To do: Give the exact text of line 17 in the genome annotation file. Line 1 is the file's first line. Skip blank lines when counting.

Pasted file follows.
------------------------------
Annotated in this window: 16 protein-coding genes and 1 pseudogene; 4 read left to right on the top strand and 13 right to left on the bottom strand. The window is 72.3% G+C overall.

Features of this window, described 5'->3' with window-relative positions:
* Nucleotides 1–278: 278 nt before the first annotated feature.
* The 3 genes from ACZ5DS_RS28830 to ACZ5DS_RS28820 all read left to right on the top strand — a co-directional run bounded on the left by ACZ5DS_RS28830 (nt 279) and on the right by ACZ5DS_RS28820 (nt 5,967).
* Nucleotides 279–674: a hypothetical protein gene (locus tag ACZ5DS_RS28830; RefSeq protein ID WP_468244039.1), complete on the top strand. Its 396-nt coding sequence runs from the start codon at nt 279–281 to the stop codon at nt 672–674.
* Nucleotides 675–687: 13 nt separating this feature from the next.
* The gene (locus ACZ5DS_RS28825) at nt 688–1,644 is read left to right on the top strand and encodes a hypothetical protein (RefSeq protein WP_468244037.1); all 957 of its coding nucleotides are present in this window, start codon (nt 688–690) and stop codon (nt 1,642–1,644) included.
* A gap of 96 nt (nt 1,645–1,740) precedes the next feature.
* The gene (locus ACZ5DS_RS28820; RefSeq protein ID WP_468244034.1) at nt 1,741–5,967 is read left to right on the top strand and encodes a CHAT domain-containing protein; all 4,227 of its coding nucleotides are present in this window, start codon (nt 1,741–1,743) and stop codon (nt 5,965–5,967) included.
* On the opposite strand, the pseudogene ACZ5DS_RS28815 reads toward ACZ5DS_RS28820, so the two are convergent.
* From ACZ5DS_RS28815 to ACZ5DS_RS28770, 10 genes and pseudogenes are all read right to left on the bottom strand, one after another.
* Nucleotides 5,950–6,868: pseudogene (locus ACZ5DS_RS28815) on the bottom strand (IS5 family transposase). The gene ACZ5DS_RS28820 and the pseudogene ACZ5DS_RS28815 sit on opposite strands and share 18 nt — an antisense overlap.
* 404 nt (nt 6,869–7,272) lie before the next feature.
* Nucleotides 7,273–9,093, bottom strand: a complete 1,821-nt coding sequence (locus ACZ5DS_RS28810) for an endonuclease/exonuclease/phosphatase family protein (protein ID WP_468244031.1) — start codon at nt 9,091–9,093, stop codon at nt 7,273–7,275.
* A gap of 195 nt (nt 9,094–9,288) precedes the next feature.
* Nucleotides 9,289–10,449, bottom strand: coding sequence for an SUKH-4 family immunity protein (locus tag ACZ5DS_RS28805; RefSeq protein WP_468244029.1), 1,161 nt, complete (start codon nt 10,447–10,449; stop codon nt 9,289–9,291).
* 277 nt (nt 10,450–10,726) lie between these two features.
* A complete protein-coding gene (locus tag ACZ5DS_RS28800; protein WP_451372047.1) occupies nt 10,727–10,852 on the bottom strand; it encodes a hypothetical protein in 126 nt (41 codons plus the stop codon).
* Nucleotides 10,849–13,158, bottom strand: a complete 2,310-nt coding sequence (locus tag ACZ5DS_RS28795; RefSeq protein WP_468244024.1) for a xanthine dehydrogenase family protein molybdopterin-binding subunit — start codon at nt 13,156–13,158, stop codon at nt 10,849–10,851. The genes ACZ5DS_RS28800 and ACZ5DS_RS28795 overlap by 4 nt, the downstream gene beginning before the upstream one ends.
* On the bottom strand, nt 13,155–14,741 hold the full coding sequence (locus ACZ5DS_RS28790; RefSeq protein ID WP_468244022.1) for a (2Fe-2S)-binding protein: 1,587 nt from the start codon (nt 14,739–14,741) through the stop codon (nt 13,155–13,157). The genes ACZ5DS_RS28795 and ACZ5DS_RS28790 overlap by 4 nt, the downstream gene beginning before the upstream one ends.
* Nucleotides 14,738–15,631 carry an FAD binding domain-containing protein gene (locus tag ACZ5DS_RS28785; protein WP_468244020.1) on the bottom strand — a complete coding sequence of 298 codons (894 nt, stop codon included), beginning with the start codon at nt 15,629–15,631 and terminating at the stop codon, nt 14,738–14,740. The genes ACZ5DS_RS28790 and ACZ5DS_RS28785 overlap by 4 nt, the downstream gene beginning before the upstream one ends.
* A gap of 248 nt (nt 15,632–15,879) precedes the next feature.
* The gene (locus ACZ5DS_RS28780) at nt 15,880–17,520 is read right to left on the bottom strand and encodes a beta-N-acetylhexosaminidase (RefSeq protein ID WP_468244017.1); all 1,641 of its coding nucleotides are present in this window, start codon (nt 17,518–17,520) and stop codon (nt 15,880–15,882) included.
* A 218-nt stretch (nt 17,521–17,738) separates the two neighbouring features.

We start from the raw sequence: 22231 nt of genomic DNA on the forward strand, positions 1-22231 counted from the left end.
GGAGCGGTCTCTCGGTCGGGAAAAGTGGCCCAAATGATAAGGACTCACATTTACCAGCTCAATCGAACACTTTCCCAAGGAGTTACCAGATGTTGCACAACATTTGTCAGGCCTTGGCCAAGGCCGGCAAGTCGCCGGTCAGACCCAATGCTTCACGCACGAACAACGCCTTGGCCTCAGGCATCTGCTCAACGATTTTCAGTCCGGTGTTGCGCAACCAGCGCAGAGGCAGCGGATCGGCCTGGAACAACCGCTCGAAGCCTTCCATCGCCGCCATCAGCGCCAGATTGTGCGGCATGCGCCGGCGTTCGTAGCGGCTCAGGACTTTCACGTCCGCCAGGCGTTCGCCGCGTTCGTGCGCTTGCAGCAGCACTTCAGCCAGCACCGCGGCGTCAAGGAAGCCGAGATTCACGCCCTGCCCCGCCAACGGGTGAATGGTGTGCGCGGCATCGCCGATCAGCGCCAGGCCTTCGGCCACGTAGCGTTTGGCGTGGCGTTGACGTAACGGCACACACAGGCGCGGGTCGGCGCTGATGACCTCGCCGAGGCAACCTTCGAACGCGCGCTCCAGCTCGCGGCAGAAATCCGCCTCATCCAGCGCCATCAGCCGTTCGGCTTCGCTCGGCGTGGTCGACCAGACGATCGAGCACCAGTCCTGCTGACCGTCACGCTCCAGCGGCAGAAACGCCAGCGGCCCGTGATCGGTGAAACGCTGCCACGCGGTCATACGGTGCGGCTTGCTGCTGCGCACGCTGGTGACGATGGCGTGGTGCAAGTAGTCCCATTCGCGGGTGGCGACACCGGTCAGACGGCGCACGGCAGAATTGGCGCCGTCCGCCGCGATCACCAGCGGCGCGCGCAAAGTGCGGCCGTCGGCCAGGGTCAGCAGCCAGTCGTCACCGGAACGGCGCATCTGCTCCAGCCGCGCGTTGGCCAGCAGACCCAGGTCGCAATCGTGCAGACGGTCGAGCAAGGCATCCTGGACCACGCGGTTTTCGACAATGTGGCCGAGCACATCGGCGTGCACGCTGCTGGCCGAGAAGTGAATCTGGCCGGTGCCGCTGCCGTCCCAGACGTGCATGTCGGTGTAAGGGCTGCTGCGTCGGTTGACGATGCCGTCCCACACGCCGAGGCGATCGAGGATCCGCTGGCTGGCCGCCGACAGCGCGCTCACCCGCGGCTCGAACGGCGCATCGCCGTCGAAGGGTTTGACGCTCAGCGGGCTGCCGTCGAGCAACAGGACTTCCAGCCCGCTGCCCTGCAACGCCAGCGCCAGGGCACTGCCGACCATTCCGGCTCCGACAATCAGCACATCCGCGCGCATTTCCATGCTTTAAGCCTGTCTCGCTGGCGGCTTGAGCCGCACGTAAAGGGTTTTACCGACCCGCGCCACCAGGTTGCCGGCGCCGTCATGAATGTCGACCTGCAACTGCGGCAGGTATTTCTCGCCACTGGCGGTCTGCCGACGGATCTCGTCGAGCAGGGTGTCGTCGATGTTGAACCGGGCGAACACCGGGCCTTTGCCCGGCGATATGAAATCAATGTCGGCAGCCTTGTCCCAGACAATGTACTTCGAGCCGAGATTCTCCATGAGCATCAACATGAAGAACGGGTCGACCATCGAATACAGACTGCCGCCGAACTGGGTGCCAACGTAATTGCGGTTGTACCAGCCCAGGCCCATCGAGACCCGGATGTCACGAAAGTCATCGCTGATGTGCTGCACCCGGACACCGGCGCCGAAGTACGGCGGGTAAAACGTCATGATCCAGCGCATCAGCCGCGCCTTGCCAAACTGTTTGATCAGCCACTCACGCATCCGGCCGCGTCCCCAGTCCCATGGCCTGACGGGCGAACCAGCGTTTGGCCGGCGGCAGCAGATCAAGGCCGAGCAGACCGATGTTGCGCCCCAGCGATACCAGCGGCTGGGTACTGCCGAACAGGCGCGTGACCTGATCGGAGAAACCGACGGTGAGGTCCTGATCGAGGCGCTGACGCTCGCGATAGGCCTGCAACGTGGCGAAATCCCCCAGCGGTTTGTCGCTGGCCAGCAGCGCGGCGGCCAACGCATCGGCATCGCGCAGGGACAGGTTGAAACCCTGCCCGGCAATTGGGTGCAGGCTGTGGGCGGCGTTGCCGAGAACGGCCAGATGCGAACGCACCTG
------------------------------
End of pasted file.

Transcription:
* 277 nt (nt 10,450–10,726) lie between these two features.